WARNING AGAINST FORGETFUL IDOLATRY: 6:10-15
However, the proper love of Yahweh is also exclusive, for his uniqueness demands that he be worshipped alone. After distilling the covenant (6:4-5) and extending its essential claim to the family and society (6:6-9), Moses exhorts his audience to eschew all forms of forgetful idolatry. Instead, the Israelites are to love Yahweh exclusively as they inherit the blessings of the promised land, in remembrance of and in response to his unique faithfulness (6:10-15).
The historical context of this passage is especially important for the interpretation of 6:10-11. Moses reminds the Israelites of Yahweh’s unique faithfulness by linking the divine promises of land to the patriarchs with the fulfillment of those promises in the immanent conquest and occupation of Canaan. The concrete description of the promised land in 6:10b-11 was designed to remind the audience that it was a blessing and a gift from Yahweh in faithful fulfillment of his kingly duties. The warning in 6:12 to “be careful” reveals Moses’ anxiety that the sudden affluence the Israelites would experience in Canaan might lead them to forget their uniquely faithful God, who had redeemed them from the oppressive hand of the Egyptians and provided for them throughout the wilderness wanderings.
Therefore, 6:13 contains an intensely covenantal threefold call to the exclusive love of Yahweh alone. As part of the proper response to Yahweh’s oneness (6:4), the Israelites are to fear only Yahweh, serve only Yahweh, and swear only by Yahweh’s name. Moses then intensifies the warning even further in 6:14-15 with a rephrasing of the first two commandments (Deut 5:7-10). On the basis of Yahweh’s righteous jealousy and the promised punishment of exile (5:9; 6:15; cf. 28:63; Lev 26:43), the Israelites are to love Yahweh exclusively by completely eschewing all forms of foreign idolatry (6:14).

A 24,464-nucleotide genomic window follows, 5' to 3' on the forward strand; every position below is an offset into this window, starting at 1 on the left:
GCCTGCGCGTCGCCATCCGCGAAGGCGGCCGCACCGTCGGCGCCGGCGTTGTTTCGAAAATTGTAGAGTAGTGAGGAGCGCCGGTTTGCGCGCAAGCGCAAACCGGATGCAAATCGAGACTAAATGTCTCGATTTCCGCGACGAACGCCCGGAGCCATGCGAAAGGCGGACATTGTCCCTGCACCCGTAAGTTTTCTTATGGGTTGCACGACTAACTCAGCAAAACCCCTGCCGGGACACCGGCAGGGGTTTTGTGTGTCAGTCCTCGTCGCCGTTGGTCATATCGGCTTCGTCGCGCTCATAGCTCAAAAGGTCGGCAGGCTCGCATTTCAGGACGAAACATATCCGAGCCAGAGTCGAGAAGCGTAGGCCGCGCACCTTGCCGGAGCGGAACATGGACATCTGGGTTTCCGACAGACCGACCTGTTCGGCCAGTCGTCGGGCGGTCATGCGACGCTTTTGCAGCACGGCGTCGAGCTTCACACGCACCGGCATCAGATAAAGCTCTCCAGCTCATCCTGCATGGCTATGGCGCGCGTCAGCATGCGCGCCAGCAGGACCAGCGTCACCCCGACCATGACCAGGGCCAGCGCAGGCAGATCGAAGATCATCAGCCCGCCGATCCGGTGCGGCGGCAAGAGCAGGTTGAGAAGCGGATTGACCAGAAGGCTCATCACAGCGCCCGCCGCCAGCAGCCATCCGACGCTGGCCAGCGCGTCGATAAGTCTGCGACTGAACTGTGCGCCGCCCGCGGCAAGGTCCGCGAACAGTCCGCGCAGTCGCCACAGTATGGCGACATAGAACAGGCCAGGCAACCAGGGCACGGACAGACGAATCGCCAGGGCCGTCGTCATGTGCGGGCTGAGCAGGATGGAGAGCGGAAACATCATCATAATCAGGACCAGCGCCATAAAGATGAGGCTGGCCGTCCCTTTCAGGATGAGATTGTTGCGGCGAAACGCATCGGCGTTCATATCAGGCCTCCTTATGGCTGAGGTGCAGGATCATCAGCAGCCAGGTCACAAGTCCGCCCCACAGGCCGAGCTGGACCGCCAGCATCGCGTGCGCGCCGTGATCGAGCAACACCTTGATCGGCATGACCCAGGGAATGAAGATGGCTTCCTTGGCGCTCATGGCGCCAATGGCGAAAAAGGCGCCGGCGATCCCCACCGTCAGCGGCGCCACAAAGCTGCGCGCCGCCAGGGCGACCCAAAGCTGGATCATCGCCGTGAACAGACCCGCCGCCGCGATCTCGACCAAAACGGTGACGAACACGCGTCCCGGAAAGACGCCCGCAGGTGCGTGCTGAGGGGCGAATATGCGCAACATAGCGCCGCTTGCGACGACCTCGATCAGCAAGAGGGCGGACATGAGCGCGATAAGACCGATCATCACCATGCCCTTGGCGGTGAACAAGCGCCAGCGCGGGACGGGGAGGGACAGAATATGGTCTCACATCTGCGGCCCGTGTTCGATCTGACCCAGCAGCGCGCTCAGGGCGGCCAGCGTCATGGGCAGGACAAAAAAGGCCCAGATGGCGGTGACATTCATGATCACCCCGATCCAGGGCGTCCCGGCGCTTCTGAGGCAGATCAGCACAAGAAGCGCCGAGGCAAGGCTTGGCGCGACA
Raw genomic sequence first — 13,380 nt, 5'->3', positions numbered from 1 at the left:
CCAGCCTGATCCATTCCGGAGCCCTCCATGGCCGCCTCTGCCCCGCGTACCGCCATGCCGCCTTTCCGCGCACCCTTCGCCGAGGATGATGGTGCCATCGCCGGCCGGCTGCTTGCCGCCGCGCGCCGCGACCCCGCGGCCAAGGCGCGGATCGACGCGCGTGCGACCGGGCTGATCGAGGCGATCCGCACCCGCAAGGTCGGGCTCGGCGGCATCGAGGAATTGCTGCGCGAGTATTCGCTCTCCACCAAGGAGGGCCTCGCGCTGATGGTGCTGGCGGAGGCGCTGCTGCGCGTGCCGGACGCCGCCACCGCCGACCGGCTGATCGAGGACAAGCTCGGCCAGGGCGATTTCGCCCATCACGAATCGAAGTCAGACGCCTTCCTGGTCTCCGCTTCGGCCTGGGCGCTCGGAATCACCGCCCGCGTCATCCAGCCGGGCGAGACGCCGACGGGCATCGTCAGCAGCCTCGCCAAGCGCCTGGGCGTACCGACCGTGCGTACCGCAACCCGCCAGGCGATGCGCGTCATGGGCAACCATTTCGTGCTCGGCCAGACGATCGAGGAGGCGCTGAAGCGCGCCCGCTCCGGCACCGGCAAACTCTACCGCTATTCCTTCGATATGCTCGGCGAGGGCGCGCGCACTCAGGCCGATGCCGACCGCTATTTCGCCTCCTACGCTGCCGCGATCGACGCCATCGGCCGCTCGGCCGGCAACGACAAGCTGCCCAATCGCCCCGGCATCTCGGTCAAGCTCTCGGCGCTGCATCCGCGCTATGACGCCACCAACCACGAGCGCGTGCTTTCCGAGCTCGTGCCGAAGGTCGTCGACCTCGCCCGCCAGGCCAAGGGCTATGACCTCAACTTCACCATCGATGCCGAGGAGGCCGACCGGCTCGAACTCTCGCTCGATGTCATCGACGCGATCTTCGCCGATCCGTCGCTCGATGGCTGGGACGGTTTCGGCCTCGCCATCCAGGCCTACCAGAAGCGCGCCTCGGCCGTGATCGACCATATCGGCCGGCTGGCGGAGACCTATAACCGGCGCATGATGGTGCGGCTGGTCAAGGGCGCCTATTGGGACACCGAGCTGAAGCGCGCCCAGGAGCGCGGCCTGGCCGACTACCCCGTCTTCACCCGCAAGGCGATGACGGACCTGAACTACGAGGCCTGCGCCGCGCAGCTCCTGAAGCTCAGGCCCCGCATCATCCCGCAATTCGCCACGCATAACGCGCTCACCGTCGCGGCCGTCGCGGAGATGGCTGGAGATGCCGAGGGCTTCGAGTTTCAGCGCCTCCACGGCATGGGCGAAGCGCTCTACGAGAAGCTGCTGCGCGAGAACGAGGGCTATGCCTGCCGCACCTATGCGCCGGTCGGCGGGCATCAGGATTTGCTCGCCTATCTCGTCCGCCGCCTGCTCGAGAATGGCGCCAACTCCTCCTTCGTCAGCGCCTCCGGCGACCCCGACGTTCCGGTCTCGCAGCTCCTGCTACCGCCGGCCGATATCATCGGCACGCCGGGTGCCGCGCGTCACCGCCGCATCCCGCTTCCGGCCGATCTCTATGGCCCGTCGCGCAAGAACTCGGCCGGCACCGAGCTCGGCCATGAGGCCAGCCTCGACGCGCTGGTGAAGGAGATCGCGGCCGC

As an introduction to the main exposition of the general covenant stipulations (Deut 6-11), Moses begins with an exhortation, calling the Israelites to the proper internalized and embodied response to Yahweh’s commands, statues, and ordinances: covenant faithfulness as they enter the promised land (6:1-3). Then, he presents the distilled essence of the covenant principles in 6:4-5: the demand for the absolute love of Yahweh on the basis of his unique faithfulness. This essential covenant claim is then extended to the family unit and society in 6:6-9 as the Israelites are commanded to internalize, embody, and teach covenant faithfulness to future generations. Finally, in 6:10-15, in anticipation of the conquest of Canaan as a revelation of Yahweh’s unique faithfulness to the patriarchs and the nation, the people are sternly warned to eschew all forms of forgetful idolatry and instead to worship Yahweh alone. Therefore, taken as a whole, Deuteronomy 6:1-15 was written to teach its original audience that, in remembrance of and in response to Yahweh’s unique faithfulness, they were to love Yahweh absolutely and exclusively by internalizing, embodying, and teaching covenant faithfulness as they inherited the blessings of the promised land.
Block, Daniel I. “How many is God? An Investigation into the Meaning of Deuteronomy 6:4-5.” Journal of the Evangelical Theological Society 47 (2004): 193-212.
Carpenter, Eugene E. “Deuteronomy.” Pages 418-548 in Genesis, Exodus, Leviticus, Numbers, Deuteronomy. Edited by John H. Walton. Vol. 1 of Zondervan Illustrated Bible Backgrounds Commentary: Old Testament. Edited by John H. Walton. Grand Rapids: Zondervan, 2009
Christensen, Duane L. Deuteronomy 1:1-21:9, revised. Word Biblical Commentary 6a. Nashville: Thomas Nelson, 2001.
Hamilton, Victor P. Handbook on the Pentateuch: Genesis, Exodus, Leviticus, Numbers, Deuteronomy. 2nd ed. Grand Rapids: Baker Academic, 2005.
Janzen, J. Gerald. “On the Most Important Word in the Shema (Deuteronomy 6:4-5).” Vetus Testamentum 37 (1987): 280-300.
McConville, J.G. Deuteronomy. Apollos Old Testament Commentary 5. Downers Grove, IL: IVP, 2002.
Merrill, Eugene H. Deuteronomy. New American Commentary 4. Nashville: Broadman & Holman, 1994.
Rad, Gerhard von. Deuteronomy: A Commentary. Translated by D. Barton. Philadelphia: Westminster, 1966.
Walton, John H., Victor H. Matthews, and Mark W. Chavalas. The IVP Bible Background Commentary: Old Testament. Downers Grove, IL: IVP, 2000.
Wenham, Gordon J. A Guide to the Pentateuch. Vol. 1 of Exploring the Old Testament. Downers Grove, IL: IVP Academic, 2002.
 Christensen, 146; McConville, 143; Merrill, 169.
 Cf. “the duty of kings in Mesopotamia to build cities as part of incorporating new territory into their kingdom” (McConville, 143).
 von Rad, 64.
 Merrill, 171.
 McConville, 143.
 Merrill, 171.
 McConville, 143; Merrill, 171.